Their highway had great viability; there were just a few cars on the road so we could drive smoothly. We were also tempted to drive fast but many people in Italy, who have already been to Morocco, have recommended us earlier that we would have faced fines for sure for over speeds. So we kept the limit always under control. Since we saw their method to detect the speed limit, we no longer wanted to risk. In fact, the Moroccan police were very fond of speed traps, plenty of them stay hidden behind the trees along the highways with cameras and when they detect a vehicle exceeding the limit, they inform the policeman at next exit who somehow stopped the driver. Yes, we saw the policeman standing in the middle of the highway waiting for the vehicle to stop. Along our road trip, we saw this so many times. We didn’t want to waste our time and money for this reason so we maintained the limit as requested which if I’m not mistaken was 120 km/h for highways and 60 km/h in urban areas. 

Road trips in Morocco

Our car probably had a small problem; it was a bit noisy when using the break. It seemed like the tire could be detached out. But neither of us ventured to say this simply because we didn’t want to scare each other.
One more thing we needed to be aware along the highway was people who walked across in the rural areas. It happened frequently.
We also tried once to walk across the highway while driving back to Fes. At some point, we took a stop, on a bridge. When we stepped out of the car we saw that the view on the other side of the highway was much better. When I wanted to ask my friend if she was willing to cross the highway, I saw her already running towards the traffic island but then suddenly I heard her screaming at my direction not to jump because, in the middle of the highway, between the traffic island instead of pavement, there was a hole that went directly into the river. We were on a bridge! We didn’t expect that hole in the middle. Once back to Italy, we learned that all bridges in the highway have a hole in between the lanes of the opposing direction; they are not connected with each other. Imagine what they would have written on newspapers: two strangers jumped from the bridge in Morocco! After that moment we were a bit shaken but it didn’t stop us. We drove a bit further, until the end of the bridge, where crossing the highway in order to take all the wanted photos. Back then it was a scary adventure but now, it is a crazy and funny adventure that we still laugh off when remembering.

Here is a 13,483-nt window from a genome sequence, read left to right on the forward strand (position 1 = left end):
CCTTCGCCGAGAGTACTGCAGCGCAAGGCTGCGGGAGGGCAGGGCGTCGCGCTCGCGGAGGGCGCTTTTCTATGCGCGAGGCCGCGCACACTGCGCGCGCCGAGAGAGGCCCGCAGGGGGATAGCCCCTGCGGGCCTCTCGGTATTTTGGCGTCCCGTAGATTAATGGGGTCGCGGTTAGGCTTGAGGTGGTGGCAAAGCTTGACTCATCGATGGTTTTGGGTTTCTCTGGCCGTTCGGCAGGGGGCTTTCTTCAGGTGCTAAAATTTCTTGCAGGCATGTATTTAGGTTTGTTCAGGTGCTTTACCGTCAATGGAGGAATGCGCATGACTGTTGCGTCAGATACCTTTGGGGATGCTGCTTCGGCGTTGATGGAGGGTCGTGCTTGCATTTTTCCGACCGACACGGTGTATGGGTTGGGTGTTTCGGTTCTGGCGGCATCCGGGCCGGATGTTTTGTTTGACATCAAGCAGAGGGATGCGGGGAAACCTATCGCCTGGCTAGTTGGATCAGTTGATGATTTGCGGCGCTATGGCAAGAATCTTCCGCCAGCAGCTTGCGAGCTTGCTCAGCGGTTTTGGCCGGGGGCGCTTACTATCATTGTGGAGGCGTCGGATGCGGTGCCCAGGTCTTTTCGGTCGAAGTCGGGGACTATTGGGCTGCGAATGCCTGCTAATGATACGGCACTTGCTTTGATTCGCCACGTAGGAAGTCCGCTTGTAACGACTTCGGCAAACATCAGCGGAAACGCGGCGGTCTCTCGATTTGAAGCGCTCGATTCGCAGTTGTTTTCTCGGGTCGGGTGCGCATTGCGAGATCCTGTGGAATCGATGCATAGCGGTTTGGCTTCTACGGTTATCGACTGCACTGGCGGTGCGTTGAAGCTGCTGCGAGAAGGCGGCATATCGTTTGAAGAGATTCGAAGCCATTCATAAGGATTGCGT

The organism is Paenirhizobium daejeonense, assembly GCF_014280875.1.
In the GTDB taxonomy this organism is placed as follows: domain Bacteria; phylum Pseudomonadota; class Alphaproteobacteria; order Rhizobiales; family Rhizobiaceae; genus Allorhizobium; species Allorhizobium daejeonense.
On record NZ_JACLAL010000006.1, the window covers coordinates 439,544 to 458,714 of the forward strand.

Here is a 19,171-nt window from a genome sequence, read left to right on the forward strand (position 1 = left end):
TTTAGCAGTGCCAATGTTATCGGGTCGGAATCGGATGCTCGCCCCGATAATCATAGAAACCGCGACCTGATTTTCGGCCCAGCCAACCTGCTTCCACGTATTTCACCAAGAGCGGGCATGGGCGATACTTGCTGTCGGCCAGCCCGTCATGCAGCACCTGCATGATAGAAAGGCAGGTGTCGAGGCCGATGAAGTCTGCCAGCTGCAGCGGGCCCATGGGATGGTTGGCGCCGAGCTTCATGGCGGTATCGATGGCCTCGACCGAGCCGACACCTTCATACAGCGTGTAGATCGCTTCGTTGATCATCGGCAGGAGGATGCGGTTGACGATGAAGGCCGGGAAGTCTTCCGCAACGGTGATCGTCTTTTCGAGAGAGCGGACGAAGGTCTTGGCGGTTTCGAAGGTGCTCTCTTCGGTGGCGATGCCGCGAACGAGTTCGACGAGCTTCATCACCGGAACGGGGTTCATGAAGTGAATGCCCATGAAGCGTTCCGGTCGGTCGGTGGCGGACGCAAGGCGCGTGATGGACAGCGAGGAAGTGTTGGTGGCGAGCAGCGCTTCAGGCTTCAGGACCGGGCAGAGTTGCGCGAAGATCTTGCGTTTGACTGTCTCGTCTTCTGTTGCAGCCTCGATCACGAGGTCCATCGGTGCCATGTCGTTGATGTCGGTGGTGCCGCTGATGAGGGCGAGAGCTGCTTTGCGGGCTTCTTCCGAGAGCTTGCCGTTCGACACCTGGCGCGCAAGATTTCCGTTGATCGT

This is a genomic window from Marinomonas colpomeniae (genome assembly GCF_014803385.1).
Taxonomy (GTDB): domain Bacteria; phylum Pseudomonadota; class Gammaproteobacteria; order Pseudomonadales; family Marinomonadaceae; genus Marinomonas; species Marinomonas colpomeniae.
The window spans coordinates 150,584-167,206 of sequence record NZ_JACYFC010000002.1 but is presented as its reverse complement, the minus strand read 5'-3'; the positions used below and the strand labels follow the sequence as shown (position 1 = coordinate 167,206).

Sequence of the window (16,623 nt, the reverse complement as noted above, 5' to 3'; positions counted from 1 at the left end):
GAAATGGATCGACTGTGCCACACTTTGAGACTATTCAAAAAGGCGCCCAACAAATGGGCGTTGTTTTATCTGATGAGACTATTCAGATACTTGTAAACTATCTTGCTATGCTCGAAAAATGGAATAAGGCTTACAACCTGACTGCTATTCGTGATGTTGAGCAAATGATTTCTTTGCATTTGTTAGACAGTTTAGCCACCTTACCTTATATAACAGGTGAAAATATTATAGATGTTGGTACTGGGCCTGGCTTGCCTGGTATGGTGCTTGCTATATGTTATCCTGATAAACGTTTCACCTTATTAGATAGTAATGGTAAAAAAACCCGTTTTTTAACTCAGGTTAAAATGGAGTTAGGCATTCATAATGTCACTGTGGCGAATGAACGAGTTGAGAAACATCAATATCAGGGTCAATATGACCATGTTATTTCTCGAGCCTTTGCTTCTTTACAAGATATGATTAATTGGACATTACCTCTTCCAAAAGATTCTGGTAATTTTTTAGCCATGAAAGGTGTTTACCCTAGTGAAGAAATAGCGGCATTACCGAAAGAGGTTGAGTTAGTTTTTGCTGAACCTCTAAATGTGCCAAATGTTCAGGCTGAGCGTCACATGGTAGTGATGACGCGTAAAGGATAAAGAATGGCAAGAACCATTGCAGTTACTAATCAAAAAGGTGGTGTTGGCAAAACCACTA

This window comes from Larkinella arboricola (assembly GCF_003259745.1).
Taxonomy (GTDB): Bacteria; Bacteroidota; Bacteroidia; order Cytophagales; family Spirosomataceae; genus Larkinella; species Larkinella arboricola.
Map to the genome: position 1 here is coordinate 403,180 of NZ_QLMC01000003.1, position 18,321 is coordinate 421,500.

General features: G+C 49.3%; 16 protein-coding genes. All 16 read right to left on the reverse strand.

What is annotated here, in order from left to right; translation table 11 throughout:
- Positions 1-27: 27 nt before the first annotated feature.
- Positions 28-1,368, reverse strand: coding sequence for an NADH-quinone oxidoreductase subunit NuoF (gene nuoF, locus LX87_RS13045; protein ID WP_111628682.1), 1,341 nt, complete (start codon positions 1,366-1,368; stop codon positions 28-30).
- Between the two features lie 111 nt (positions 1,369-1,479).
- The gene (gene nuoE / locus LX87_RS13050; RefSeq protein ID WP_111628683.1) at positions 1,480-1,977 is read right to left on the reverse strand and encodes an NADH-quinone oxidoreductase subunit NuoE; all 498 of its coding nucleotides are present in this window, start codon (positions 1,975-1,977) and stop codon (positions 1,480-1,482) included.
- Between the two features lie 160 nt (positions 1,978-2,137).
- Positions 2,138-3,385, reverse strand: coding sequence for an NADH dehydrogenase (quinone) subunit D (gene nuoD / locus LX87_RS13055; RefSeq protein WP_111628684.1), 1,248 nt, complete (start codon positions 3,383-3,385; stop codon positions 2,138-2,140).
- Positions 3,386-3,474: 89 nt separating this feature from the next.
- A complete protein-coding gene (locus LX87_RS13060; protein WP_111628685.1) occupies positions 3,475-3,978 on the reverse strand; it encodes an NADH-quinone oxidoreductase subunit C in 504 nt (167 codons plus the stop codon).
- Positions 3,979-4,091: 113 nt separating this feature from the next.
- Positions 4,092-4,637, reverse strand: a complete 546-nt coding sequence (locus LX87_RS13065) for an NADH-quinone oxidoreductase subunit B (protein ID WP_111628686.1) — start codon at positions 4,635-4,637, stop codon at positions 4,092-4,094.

road trip from Fes to Marrakech

In our road trip experience in Morocco, a piece of advice goes for parking in the cities. In Morocco, it was almost like a game. Most people parked where they liked but parking attendants patrolled many streets in the big cities looking out for cars they can ticket. There was no hard rule as to why you would have targeted so it was better to park where there was little room for misinterpretation of the situation. I think it is better leaving the car close to the highways and getting to the city by taxi which was not only cheap but also the easiest way to best manage both the parking and the time. People in the cities seemed not following the traffic rules while driving or walking and for this reason, it has been hard to handle it. Morocco was a Google maps friendly country. It helped us a lot. We bought a Moroccan sim card upon arrival to the country in order to use internet services without spending too much. We could use google maps to guide us. It worked perfectly except once when it took us wrongly right inside the walls of Medina of Marrakech. Heavy motors were not allowed inside the Medinas, only carts, mopeds and scooters were allowed there, so imagine what happened when they saw the two girl self driving in Marocco.

Marrakech medina

There were no food centres along the highways so we had to enter into the cities when wanting to eat.
Finally, when we finished our trip and gave back the car to the rental company in Fes, we could finally be relaxed. Both of us, even if we didn’t talk about the tire during the entire journey, knew very well that something wrong could have happened and if it had happened, we wouldn’t have known what to do. Thankfully everything went better than we thought. Our road trip which started with a bit of panic turned into an amazing trip.
If I ever go back to Morocco, I will for sure rent a car again!!! There is nothing compared to what we saw along the way: wonderful nature, lovely rural villages, cute little children, donkeys at work and so on and on! I can now honestly say that it was definitely a unique experience that we will never forget.